On January 1, 2018, thousands of Dalits met near Pune to celebrate the 200-year anniversary of Mahar soldiers defeating the Peshwa army in the Battle of Koregaon. At this annual celebration, Dalits pay their respects at the Bhima Koregaon Victory Pillar.
During this year's celebration, however, right-wing activists attacked Dalits who were celebrating. Right-wing activists Sambhaji Bhide and Milind Ekbote have been accused of initiating the violence. Over 40 people were injured, and one Maratha man, Rahul Fatangale, was killed.
On 2 January, the day after the attacks on their celebration, Dalits protested across Maharashtra, including in Mumbai. Bharipa Bahujan Mahasangh leader Prakash Ambedkar called for a Maharastra-wide bandh to "protest the state government's failure to stop the violence at Bhima Koregaon".
On 3 January, establishments around Mumbai and other cities in the state shut down operations for the day, in observation of the bandh to protest atrocities against Dalits.
While this protest was sparked by the killing of Rahul Fatangale in right-wing violence at Bhima Koregaon, violence against Dalits by saffron forces is far from unprecedented. Last year, four Dalit youths were stripped and beaten by "gau rakshas" in Una, Gujarat. A year after the brutal attacks, victims said they'd been denied justice.
These protests were against the targeted attacks from 1 January, but also against the violence, brutality, and systemic oppression that crores of Indians have lived with for centuries.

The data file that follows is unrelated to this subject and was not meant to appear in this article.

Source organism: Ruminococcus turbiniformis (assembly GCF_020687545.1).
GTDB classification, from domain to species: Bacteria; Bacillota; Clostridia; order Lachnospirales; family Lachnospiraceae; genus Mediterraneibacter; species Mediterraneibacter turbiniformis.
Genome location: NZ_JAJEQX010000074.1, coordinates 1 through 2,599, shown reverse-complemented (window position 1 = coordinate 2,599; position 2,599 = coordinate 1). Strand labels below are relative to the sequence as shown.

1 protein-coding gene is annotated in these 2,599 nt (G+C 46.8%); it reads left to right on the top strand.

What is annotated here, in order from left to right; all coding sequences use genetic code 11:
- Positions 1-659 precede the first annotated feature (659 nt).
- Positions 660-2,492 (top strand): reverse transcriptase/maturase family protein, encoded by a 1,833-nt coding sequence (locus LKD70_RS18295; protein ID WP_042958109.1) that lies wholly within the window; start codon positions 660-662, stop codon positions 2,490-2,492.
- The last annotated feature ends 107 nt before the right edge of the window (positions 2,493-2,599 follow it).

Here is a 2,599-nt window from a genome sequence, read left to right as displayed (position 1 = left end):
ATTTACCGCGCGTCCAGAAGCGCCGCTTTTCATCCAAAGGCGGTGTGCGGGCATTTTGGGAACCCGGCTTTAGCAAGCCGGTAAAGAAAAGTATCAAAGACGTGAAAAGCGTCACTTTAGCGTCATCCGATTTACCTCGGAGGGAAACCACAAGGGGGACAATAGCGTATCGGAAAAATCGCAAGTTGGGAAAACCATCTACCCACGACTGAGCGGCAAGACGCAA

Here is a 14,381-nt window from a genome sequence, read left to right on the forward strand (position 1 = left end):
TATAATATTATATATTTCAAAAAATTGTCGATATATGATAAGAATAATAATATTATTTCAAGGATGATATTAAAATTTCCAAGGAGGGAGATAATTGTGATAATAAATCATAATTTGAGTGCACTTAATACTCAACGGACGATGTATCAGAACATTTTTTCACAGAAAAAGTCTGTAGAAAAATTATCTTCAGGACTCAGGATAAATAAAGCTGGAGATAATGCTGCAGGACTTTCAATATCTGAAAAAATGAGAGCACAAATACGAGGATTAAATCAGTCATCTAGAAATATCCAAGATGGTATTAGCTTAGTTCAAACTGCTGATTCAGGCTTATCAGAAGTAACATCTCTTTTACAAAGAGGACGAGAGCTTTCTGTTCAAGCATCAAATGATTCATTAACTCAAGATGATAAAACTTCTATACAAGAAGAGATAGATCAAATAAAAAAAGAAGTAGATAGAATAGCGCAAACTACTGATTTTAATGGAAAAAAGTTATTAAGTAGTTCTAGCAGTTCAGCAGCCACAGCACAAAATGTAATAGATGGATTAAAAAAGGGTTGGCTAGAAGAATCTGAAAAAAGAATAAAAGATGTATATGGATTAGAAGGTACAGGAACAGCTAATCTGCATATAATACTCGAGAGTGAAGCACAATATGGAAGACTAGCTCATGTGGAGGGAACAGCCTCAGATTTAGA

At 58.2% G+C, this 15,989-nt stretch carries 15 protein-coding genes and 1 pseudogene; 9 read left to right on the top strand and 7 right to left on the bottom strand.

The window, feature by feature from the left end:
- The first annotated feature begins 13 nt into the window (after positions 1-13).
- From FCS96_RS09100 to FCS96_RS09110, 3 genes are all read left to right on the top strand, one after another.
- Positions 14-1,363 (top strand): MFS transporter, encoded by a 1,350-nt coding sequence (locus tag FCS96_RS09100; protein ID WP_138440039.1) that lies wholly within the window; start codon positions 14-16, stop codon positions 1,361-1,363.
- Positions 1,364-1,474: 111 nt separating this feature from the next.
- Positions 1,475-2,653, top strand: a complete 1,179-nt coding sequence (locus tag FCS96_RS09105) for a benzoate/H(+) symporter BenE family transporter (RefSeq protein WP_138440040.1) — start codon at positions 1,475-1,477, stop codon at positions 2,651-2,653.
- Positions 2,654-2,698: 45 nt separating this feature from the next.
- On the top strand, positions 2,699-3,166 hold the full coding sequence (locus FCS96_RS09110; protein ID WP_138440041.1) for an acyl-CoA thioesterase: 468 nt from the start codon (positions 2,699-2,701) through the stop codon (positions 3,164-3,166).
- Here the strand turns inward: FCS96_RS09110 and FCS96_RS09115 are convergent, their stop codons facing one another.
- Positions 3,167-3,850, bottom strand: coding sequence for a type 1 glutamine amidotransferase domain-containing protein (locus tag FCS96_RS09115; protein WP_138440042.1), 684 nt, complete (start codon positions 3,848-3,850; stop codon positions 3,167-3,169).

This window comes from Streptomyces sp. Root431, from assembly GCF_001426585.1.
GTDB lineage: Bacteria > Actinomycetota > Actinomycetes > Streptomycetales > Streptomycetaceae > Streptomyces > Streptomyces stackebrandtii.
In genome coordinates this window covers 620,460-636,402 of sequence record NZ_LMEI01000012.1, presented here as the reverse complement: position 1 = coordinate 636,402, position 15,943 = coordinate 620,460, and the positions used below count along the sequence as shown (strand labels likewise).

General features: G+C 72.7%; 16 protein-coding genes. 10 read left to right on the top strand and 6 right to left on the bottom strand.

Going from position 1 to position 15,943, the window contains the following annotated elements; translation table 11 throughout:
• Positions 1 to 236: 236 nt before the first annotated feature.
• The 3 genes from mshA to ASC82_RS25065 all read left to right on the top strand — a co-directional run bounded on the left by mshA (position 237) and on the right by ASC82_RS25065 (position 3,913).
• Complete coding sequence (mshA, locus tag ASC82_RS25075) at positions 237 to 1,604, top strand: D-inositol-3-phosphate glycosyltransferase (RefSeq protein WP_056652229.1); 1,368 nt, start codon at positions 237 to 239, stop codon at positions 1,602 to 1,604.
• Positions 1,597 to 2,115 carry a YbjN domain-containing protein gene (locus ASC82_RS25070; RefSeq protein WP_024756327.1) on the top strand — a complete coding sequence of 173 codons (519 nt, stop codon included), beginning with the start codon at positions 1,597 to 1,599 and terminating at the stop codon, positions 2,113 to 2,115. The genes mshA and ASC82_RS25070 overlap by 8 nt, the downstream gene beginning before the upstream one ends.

Unfortunately, a lot of out news outlets seemed hellbent on ignoring that context.
Outlets including Times Now, Republic, ABP, CNN News 18, and India Today, among others, described the violence and bandhs in Maharashtra as "caste clashes", "caste wars", "caste fire", and "caste conflict", implying a spontaneous conflict that arose between multiple equally complicit parties.
Headlines shied away from the reality that violence has historically – and in this immediate case – been inflicted primarily by upper caste forces on Dalits.
"Clash is what? Conflict between two groups, maybe? How can media project a terrorist attack of upper caste bigots on peaceful procession as clash?" asked one Twitter user.
While these protests are a demand for justice, nonviolence, and fundamental rights for and by the Dalit community, some mainstream voices have chosen instead to characterise them as "caste politics" and "clashes" – negative forces that need to end.
With the exception of Mumbai Mirror, which ran a front page story on the violence being incited by right-wingers, other outlets chose to shoot blame anywhere but at its real targets. Some channels blamed Jignesh Mewani and activist Umar Khalid for inciting the violence – they weren't even at the site of the protests on the day they occurred.
The mischaracterisations, misdirections, and skirting of the facts by news outlets were pointed out by several folks who followed both the real story and its mainstream coverage.
In 2018, crores of Indians continue to live under the continued threat of violence and sustained discrimination at individual and systemic levels. They are discriminated against so unforgivingly that simply celebrating a meaningful day together called forth violence from right-wing and saffron groups.
Headlines continue to paint their protest as a mild "clash", just a "conflict", an inconvenience caused by Dalits to be shut down quickly and put away.